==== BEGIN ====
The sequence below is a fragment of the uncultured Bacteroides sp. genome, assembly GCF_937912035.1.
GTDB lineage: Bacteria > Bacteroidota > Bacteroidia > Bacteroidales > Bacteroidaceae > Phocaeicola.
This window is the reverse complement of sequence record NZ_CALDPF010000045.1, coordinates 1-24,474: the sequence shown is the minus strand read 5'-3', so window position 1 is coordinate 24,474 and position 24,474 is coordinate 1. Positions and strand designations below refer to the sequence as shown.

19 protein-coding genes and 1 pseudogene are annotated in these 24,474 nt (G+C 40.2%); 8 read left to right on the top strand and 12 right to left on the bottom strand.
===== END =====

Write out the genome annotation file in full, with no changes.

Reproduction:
The sequence below is a fragment of the uncultured Bacteroides sp. genome, assembly GCF_937912035.1.
GTDB lineage: Bacteria > Bacteroidota > Bacteroidia > Bacteroidales > Bacteroidaceae > Phocaeicola.
This window is the reverse complement of sequence record NZ_CALDPF010000045.1, coordinates 1-24,474: the sequence shown is the minus strand read 5'-3', so window position 1 is coordinate 24,474 and position 24,474 is coordinate 1. Positions and strand designations below refer to the sequence as shown.

19 protein-coding genes and 1 pseudogene are annotated in these 24,474 nt (G+C 40.2%); 8 read left to right on the top strand and 12 right to left on the bottom strand.